As the TUG is a well validated objective measure of physical performance [13], we chose to further explore this measure as a continuous variable. We limited this analysis to individuals that were able to complete the TUG (n = 132) and excluded those that were either unable to complete (n = 51) or were missing the score (n = 2). SMI had a weak negative correlation with TUG completion times (rho = −0.11, slope = −0.24, p = 0.19) (See Figure 1). Both SMD and SMG had moderate negative correlations with TUG completion times (rho = −0.28, p = 0.001 and rho = −0.25, p = 0.001, respectively). We also explored imputed the results of participants unable to complete the TUG assessment as prolonged (at 30 seconds), and this did not substantially alter the correlations. The predicted SMI, SMD, and SMG for a TUG time of 14 seconds were 41.8 cm2m2, 26.1HU, and 1110.5 AU respectively.

Correlation of skeletal muscle measures and Timed Up and Go (N = 132).

Figure 1: Correlation of skeletal muscle measures and Timed Up and Go (N = 132). Illustrates the correlation of skeletal muscle measures with performance on the Timed Up and Go (TUG) physical performance assessment. Skeletal muscle index has a very weak negative correlation with TUG scores (−0.11) while skeletal muscle density and skeletal muscle gauge have a moderate negative correlation (−0.28 and −0.25, respectively). We limited this analysis to individuals that were able to complete the TUG (n = 132) and excluded those that were either unable to complete (n = 51) or were missing the score (n = 2).

DISCUSSION

Low skeletal muscle mass, referred to as sarcopenia within oncology, has been associated with adverse outcomes including treatment-related toxicity and death in patients with cancer. In our sample of older adults with cancer undergoing GA, contrary to our original hypothesis we found skeletal muscle mass was not associated with physical function or impairments in physical function. Furthermore, using cut-points commonly reported in the oncology literature, we also found no association with physical function impairments. Rather, skeletal muscle attenuation (represented as SMD), which reflects muscle lipid content, was more associated with physical function than just muscle quantity. This suggests that focusing on SMI alone for a definition of sarcopenia, as most publications within oncology have to date, misses critical information regarding physical function and performance. Commonly used definitions of sarcopenia in oncology research based on muscle mass alone poorly correspond to the consensus definition of sarcopenia used more broadly within the literature [5, 8].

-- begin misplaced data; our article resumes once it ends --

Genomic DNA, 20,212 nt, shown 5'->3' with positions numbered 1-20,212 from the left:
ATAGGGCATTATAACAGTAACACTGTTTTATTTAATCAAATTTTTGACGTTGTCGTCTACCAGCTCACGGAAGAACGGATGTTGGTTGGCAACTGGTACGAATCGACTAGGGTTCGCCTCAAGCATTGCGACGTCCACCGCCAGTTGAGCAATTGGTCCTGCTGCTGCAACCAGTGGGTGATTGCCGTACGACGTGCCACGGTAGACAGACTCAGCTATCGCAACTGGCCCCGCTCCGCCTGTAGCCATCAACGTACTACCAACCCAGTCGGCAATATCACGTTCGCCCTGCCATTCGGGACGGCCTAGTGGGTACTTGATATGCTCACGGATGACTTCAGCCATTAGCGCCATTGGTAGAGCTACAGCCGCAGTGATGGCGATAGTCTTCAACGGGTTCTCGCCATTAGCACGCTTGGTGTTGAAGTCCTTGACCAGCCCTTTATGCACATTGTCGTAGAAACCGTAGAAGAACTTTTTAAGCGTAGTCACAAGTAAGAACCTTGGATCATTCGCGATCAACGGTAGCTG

Although contrary to our original hypothesis, our results are in line with others outside of the oncology field. The Health, Aging and Body Composition (Health ABC) study was designed to prospectively determine the role of changes in body composition in community dwelling older adults and represents one of the largest prospective studies to date exploring body composition. In their study of 3,075 patients, they showed that muscle attenuation and muscle strength were the only measures that independently predicted physical function [14]. They also found that reduced muscle attenuation was independently associated with poor lower extremity performance [15]. Although muscle mass does play a role in strength and performance, changes in lean mass only explain a small portion of variability of strength decline (~5%) and attenuation values of muscle on CT appear to account for differences in muscle strength not attributed to muscle quantity [6, 16]. The Health ABC study ultimately concluded that strength, as a marker of muscle quality, and not muscle mass (i.e. quantity), was most important in estimating mortality [17].